- Two identical passport-style photos of yourself that were taken within 30 days of beginning your EAD application
- USCIS may request other documents based on your visa category.
Step 3) Pay the Fee and Attach Receipts
Your EAD application comes with approximately $500 worth of fees. You must pay the fees and attach the receipts to your application to continue. Your EAD will not be processed until you prove you have paid your fees.
Please note that certain categories of visa holders are exempt from paying this filing fee.
Step 4) Submit the Application
Once you have completed Form I-765 and attached all supporting documents, it’s time to submit the application. You can submit the application online through the USCIS e-filing process. Or, you can mail it to USCIS. Even if you apply online, you may need to mail certain supporting documents to USCIS.
How Long Does It Take to Process My EAD?
It takes as long as 90 days to process an average employment authorization document (EAD) application.
If your EAD is denied, then you will receive a notice explaining the reason you were not an eligible candidate. Otherwise, your EAD card should arrive in the mail within 90 days of submitting your application.
Once you have your EAD, it should remain valid for one year, after which you can renew it an indefinite number of times (although some visas restrict the number of times you can renew your EAD).
With your EAD, you can legally work any job in any field in the United States. You can apply for jobs as you normally would and work as an ordinary employee in an organization.
There are two main fees to pay with your employment authorization document (EAD) application:
- Filing fee ($410)
- Biometrics fee ($85)
Altogether, your employment authorization document application costs $495. You can pay the fee online during your EAD e-application. Or, you can mail a check to USCIS.
Not All EAD Applicants Need to Pay the Fee
As mentioned above, not all visa holders are required to pay this fee. Some categories are exempt, including:
- Asylum seekers, refugees, or those paroled as refugees
- N-8 and N-9 non-immigrant visa holders
- Citizens of Micronesia, Palau, and the Marshall Islands
- Victims of trafficking
- Those granted withholding of deportation
- U-1 non-immigrant visa holders
- Dependents of those visiting the United States as part of a foreign government, international organization, or NATO
- Violence Against Women Act (VAWA) self-petitioners
Meanwhile, if you do not fall into any of the above categories, then you can request a fee waiver from USCIS in certain situations. A fee waiver may be granted if:
- You have supporting documents proving you or someone you live with is currently receiving a “means-tested benefit”
- Your annual household income is less than 150% of the Federal Poverty Guidelines at the time of your filing
- You are experiencing financial hardships that prevent you from paying the fees, including unexpected medical bills or similar emergencies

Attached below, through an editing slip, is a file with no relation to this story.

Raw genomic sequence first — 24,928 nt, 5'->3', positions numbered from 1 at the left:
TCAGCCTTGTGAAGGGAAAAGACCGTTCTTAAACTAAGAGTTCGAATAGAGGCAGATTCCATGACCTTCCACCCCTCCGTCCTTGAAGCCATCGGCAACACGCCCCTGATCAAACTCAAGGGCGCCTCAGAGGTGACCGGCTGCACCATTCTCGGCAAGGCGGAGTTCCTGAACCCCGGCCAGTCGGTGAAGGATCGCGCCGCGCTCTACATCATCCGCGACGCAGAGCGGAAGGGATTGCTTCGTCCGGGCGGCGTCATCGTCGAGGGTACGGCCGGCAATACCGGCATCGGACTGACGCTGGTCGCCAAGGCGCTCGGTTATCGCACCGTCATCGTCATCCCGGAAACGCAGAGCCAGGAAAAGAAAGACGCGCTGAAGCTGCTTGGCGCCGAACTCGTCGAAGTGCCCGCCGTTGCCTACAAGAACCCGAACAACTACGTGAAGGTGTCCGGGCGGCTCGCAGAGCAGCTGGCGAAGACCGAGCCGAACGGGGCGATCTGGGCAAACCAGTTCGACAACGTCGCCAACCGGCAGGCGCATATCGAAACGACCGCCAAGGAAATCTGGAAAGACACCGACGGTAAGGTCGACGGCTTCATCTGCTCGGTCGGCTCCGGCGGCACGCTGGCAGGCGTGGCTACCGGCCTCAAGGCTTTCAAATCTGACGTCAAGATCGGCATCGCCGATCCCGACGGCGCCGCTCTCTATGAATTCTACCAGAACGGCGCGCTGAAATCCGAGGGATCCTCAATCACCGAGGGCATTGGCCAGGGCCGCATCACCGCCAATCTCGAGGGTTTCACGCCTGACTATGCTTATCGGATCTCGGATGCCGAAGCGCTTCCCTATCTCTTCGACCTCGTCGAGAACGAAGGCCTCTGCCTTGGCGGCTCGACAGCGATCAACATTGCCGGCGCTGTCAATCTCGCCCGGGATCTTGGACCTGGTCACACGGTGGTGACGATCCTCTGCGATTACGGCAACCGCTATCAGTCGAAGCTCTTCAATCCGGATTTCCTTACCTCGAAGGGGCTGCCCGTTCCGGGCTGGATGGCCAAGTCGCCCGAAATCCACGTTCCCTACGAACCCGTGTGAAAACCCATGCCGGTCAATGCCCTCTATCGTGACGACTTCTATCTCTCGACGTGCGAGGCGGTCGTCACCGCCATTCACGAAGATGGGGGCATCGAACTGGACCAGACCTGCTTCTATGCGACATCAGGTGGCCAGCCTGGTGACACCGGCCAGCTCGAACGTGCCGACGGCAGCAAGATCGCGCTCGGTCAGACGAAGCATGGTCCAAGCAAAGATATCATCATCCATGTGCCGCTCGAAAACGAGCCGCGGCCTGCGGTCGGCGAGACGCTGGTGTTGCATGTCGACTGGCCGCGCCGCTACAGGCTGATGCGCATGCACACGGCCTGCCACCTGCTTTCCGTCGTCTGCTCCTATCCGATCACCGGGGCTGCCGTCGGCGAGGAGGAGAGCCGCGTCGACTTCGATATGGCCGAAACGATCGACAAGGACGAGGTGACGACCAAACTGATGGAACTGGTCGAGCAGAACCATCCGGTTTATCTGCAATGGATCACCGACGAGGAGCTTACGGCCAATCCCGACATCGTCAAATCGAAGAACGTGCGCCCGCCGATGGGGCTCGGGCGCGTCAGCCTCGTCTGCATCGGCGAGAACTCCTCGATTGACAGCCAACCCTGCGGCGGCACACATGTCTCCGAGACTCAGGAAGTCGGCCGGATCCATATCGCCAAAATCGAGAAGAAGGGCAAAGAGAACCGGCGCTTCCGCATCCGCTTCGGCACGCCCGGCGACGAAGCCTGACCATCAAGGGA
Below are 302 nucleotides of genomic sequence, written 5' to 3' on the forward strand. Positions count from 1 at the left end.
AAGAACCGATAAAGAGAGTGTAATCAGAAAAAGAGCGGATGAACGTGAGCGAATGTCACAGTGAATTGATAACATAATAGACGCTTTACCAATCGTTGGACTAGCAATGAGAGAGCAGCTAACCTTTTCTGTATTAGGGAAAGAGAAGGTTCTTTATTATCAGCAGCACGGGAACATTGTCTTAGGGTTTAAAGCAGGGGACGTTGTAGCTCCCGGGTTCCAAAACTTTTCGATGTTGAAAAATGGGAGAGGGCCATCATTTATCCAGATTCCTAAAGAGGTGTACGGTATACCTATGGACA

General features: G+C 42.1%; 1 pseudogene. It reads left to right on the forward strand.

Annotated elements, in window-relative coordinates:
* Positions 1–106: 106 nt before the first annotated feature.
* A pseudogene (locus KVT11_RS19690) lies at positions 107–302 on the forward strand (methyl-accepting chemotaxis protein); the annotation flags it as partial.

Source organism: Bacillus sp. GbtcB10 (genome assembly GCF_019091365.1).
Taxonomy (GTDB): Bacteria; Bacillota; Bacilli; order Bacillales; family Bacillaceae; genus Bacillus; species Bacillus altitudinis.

A “means-tested benefit program” can include programs like Medicaid, Temporary Assistance to Needy Families (TANF), Supplemental Nutrition Assistance Program (SNAP or food stamps), and Supplemental Security Income (SSI).
Certain programs do not qualify as means-tested programs, including Medicare, Social Security benefits, unemployment benefits, Social Security Disability Insurance (SSDI), student financial aid/grants/loans, and retirement, survivors, and disability insurance (RSDI). If you are receiving assistance from any of these programs, then you do not automatically qualify for the EAD fee waiver.
Not All EAD Applicants Need to Pay the Biometrics Fee
Meanwhile, only three groups of people will pay the biometrics fee, including:
- Individuals requesting consideration for Deferred Action for Childhood Arrivals (DACA)
- Those who have been approved for an employment-based immigrant petition and have compelling circumstances
- Spouses or unmarried dependent children of beneficiaries who have approval for an employment-based immigrant petition with compelling circumstances
If you meet the above categories, then you may wish to file Form I-912, Request for Fee Waiver. You will need to attach supporting documents to the form to prove you are eligible for the fee waiver.
How Long Does My EAD Last?
Typically, an EAD lasts for up to one year.
When your EAD is nearing its expiry date, you must file a renewal (if you wish to continue working). Your renewal can be filed within 180 days of the expiry date of your EAD.
Some types of visas allow you to renew your EAD as many times as you like. Other visas only allow you to renew your EAD once.
Additionally, if your EAD is lost, stolen, or destroyed, then you may request a replacement EAD by filing a new Form I-765 and filing fee (if required).
Ultimately, many non-residents of the United States require an employment authorization document (EAD) to prove they are legally able to work in the country. Many student visa holders require an EAD, for example, as do the dependents of other non-immigrant visa holders. The EAD application process is straight forward. Once you receive your EAD, you can legally work at any job in the United States in any field.